In God's hands
Here's something I shared in church this morning:
For those of you who don't know me, my name is Heather, I'm married to Martin and we live with Sarah.
I have a medical condition called chronic fatigue syndrome. It's a somewhat controversial condition. Some medical people think that people with this condition have become convinced that they can't do things that they really can do - so to get better they need someone to make them do things that they think they can't manage. Other medical people think that CFS people have got something wrong in how with how their body works, and that pushing them to do things they can't do actually makes their health a lot worse. Probably they're both right - some people with these symptoms will get better if you push them, other people will get worse. For myself, I've had this condition for 10 years and I know that I get worse if I push myself to do more.
Anyway, last week I went to see some specialists about a different problem. While I was there, they kept on talking about my fatigue and trying to persuade me that I needed to push myself. They implied that my other problem wouldn't get better if I didn't do so. I got really angry and upset: they weren't specialists in this area, I've been properly diagnosed with chronic fatigue by people who know about the condition - why didn't they just mind their own business!!! And I was scared - I really wanted help with my other problem, but they didn't seem willing to help me unless I was willing to do things I knew would make me really sick.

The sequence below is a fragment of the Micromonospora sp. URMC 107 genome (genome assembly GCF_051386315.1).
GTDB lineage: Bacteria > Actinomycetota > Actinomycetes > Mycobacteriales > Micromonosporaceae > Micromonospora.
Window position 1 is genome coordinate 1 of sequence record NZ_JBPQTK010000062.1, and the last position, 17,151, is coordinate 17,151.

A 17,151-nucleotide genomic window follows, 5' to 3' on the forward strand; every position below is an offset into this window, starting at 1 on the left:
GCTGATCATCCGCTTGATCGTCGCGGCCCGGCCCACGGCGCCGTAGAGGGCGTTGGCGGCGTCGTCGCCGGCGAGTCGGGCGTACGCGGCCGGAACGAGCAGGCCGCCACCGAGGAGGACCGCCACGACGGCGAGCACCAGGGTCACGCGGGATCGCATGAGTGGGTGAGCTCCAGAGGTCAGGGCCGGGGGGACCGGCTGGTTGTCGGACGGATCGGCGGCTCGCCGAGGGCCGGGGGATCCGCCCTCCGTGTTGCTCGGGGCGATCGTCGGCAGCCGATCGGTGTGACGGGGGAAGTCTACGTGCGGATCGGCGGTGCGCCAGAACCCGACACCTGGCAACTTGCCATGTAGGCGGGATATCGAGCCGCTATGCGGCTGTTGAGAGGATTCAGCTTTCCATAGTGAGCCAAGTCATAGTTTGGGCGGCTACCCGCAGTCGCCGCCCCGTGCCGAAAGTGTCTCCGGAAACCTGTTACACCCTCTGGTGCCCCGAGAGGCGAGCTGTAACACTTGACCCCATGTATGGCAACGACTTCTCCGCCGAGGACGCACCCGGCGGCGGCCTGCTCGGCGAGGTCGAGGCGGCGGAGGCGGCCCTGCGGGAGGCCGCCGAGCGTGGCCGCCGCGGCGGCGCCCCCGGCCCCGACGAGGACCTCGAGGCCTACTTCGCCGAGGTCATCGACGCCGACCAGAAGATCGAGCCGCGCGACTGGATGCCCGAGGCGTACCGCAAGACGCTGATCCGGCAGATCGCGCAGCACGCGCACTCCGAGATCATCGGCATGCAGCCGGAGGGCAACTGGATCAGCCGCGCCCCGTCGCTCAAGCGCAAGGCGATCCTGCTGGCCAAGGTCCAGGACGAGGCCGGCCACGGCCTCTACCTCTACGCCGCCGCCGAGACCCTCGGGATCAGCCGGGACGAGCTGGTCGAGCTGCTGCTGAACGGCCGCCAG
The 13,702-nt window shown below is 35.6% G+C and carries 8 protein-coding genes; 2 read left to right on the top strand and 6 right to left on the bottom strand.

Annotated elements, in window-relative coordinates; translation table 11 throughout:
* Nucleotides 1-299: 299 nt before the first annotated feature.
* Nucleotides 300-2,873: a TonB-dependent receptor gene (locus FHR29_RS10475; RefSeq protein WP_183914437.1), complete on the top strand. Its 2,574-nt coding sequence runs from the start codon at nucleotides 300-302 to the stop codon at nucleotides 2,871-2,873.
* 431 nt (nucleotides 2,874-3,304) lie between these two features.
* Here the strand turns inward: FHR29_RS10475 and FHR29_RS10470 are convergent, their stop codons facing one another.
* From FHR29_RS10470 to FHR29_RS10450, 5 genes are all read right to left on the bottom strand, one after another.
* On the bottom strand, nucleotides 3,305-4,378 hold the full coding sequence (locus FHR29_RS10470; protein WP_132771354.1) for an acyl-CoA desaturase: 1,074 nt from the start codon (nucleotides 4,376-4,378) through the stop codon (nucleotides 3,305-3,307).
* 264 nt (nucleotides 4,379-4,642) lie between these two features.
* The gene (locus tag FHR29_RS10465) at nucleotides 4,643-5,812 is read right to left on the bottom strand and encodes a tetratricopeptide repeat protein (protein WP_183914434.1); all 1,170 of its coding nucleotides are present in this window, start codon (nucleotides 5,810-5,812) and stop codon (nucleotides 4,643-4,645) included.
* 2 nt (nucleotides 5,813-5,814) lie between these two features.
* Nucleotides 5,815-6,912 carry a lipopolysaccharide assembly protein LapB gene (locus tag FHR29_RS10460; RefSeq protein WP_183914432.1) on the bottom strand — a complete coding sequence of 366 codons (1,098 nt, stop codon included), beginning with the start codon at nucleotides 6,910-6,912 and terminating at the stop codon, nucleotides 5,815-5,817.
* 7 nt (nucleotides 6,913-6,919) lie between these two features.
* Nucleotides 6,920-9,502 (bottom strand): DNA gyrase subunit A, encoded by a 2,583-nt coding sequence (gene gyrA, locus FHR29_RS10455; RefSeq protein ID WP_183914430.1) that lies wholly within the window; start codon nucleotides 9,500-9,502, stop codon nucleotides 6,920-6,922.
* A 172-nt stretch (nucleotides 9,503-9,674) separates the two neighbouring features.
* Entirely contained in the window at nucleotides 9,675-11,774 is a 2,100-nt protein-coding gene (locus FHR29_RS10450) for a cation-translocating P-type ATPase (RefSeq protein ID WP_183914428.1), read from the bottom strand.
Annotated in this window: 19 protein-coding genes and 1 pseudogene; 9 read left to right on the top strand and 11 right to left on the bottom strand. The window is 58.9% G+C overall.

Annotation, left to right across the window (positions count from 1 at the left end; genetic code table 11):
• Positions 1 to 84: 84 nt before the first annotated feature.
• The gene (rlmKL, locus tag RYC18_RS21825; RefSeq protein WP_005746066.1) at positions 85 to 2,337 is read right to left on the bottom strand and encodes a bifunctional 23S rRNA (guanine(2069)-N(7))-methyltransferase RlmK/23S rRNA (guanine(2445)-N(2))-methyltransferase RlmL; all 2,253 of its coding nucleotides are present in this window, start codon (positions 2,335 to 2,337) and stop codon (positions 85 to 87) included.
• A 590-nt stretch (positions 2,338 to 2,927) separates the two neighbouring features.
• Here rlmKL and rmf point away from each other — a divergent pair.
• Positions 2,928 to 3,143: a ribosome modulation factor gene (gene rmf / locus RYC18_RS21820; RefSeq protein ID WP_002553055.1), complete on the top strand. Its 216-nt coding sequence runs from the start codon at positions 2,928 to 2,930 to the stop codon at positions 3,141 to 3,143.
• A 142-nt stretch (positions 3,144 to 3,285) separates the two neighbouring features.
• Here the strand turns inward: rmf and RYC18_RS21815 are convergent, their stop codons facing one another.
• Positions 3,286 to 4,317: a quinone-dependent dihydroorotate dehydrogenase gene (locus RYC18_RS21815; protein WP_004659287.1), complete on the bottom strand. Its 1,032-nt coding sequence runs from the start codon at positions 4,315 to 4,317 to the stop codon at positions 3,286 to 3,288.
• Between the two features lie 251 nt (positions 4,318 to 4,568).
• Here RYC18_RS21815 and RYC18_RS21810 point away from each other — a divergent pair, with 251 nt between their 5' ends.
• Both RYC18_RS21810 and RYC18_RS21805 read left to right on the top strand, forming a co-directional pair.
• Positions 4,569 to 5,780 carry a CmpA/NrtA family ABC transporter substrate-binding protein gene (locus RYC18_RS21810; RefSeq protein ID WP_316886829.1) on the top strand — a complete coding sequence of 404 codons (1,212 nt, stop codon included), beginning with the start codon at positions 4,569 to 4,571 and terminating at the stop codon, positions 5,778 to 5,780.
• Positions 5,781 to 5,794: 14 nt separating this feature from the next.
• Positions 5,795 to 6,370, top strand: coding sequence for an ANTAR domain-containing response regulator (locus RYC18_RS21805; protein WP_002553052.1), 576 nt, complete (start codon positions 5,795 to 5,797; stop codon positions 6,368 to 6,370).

After stewing about this for a day or two, I realised I needed to take it to God.
I started praying and acknowledged that I was in His hands - He is the one who is my real help, not the medical people. As I spent time with God, I realised something else. I was partly upset because I felt that the attitude of the specialists I'd seen meant that I might not be able to get any help from them with my other problem, but I realised that that wasn't the main reason. The main thing that actually upset me was that they had offended my pride.
I believe that I'm a strong person who's coping very well with a really challenging illness and I'm proud of that. When they seemed to see me instead as someone who's all scared and weak, I was offended and angry. When I realised that, I had to repent of that. Repent of the pride and also repent of putting my self-worth in their good opinion, rather than in who I am in God.
Having done that, God showed me something else. The other reason I was so upset was because, whenever something like this happens, I have a sneaky fear that maybe they're right: maybe there isn't anything really wrong with me and I've brought all my problems on myself by just being too scared to push myself. Ten years of my life spent mostly bed ridden for no good reason is a pretty scary thought!! So I spent some time talking to God about that one, too - just acknowledging that fear and allowing myself to be reminded that, whether or not my CFS is 'real', it's God who's in charge of my life.
After taking all that to God and talking it over with Him I was finally calm again. I may not be able to get the help I want from these specialists, but I know that I'm safe in God's hands never-the-less. Whenever the upsetness has started to come back, I've reminded myself of that.